University of Waterloo graduates created billion-dollar names like BlackBerry and Wish, helping the school earn the moniker: “Canada’s Sillicon Valley.” Now Western University is looking to get in on the action.
Western’s entrepreneurial culture is young. Western’s campus business accelerator, Propel, is only three and a half years old after all. It came into the world after Western converted a business club called BizInk into a well-funded resource centre for aspiring entrepreneurs.
Braden Ream-Neal, is a first-year honours business administration student and co-founder of popular tech startup Flare. Flare is a social media app that allows students to see nearby events that are happening in real-time, unlike Facebook or Instagram. Ream-Neal’s company, Flare, went through Propel’s accelerator program and now has 3,500 plus Western students on the app, along with students from other universities.
“Western has a young ecosystem,” he said. “Over the past couple of years, there’s been more budding tech startups.”
Propel coordinator Michelle Stanescu says that unlike other schools, Propel has a business analyst available from Monday to Friday to talk to students about their business ideas, regardless of what stage the business is at. She also mentions that Propel has the potential to provide funding for certain student businesses as part of Propel’s accelerator program, something Ream-Neal was able to take advantage of.
Western’s expanding start-up culture can also be seen through its programs, like the School for Advanced Studies in the Arts and Humanities. English professor and former entrepreneur Joel Faflak created the School for Advanced Studies in the Arts and Humanities in 2012, hoping it would prompt students to think entrepreneurially about their education. To this end, SASAH combines interdisciplinary study with experiential learning, and students get to take on creative projects as part of this program. For example, last year for a project, Haley Everitt, a fifth-year SASAH student, created Reuseology, a sustainability initiative that reduced household waste.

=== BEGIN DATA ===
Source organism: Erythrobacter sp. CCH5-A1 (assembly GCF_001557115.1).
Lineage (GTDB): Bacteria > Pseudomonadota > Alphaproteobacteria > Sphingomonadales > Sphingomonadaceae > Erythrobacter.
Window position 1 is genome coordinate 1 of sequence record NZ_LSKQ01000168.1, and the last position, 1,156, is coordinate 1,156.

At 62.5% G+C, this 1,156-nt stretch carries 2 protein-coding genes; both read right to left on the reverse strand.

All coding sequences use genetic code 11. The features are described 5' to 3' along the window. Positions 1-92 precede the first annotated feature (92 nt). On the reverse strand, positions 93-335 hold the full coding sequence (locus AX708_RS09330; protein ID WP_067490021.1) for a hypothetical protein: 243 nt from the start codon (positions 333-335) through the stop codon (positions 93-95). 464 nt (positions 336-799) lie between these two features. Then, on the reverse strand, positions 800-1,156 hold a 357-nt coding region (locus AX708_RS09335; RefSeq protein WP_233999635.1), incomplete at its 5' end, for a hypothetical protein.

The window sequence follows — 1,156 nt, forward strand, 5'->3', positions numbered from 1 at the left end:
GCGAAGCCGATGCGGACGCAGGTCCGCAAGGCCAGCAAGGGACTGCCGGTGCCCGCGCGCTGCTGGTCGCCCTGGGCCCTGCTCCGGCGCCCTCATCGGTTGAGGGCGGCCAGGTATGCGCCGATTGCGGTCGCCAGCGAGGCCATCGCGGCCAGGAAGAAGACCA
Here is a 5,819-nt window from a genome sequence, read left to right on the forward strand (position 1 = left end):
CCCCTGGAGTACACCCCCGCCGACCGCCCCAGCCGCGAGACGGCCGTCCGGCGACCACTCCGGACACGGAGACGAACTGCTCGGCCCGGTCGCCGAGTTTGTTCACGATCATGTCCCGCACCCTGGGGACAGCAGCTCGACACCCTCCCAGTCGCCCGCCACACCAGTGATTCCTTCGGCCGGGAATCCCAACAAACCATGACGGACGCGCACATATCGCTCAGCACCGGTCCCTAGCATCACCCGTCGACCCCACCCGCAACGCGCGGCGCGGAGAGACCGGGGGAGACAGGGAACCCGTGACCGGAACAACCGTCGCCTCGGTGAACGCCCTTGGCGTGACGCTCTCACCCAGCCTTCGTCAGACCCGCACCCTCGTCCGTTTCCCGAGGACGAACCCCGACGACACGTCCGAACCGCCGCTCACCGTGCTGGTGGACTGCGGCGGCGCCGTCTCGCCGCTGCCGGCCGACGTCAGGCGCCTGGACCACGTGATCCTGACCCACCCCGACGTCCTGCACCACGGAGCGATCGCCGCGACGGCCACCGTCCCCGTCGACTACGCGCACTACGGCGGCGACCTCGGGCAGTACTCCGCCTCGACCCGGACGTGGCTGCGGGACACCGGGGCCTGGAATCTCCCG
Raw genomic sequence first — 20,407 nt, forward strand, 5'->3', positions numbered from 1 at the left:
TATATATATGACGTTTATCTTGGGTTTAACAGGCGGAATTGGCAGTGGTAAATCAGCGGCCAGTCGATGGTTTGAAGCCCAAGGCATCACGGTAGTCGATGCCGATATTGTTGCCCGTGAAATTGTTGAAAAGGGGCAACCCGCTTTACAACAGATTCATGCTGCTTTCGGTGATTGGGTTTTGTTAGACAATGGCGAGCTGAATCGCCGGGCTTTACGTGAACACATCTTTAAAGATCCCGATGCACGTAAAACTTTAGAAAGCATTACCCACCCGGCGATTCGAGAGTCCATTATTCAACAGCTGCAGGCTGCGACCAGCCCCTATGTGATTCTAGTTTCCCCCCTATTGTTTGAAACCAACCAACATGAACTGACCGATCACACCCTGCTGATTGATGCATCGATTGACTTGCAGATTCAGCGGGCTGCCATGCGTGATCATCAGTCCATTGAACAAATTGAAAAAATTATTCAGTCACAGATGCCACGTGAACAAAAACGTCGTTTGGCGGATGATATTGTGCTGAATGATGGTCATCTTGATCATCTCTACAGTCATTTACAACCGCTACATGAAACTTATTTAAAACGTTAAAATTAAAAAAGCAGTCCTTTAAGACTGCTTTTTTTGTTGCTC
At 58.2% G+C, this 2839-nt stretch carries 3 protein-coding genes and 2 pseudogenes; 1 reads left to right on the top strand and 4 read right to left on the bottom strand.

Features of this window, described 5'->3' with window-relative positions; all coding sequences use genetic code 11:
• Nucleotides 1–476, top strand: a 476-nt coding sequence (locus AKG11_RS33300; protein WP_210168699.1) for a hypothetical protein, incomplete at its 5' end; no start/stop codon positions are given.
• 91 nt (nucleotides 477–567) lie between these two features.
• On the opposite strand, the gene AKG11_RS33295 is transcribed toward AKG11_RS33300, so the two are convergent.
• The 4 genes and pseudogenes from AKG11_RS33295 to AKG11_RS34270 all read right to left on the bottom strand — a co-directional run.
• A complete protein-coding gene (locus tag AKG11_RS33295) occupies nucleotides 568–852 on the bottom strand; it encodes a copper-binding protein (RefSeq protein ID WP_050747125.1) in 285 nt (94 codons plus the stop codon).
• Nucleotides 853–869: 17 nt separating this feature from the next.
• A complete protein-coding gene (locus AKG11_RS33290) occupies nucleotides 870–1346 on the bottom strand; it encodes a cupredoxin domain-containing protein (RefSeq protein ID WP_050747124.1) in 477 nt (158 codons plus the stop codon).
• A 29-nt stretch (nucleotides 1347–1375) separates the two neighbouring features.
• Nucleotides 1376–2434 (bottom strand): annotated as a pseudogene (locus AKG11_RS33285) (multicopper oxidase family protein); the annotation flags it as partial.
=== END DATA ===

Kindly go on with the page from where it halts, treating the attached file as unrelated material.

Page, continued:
Increasingly, Faflak has seen more students combine their arts degree with the science and technical field. It’s a combination that’s proven to work. McMaster University just created a program combining business with the humanities. In the business world, employers are looking for leaders with skills like critical thinking, communication and cultural perspective. That’s where the humanities comes in.
Faflak says that bringing together people who have diverse ways of thinking allows a business to thrive.
“In a business, it’s not just you alone — you’ll have a team of people. Although there needs to be people who are more technical, there also needs to be someone who is visionary to think up an entity and make it happen.”
Ultimately, Western may not have a co-op structure or tech-focused education like Waterloo, but Western’s entrepreneurship spirit is perking up. In recent years, a growing number of entrepreneurship clubs have sprung up on campus, like W5 and Western Founders Network, bringing the total to 14 official and unofficial entrepreneur-focused clubs. With the unique initiatives that Western has started and the focus on interdisciplinary learning, Western’s culture may give us an edge in years to come.
“Whereas Waterloo is established as an engineering and technical school to fill that gap in the Canadian market, Western is kind of a broad-based intellectual environment,” said Nick Elder, a first-year HBA student. “I think our advantage is bringing people together from different backgrounds.”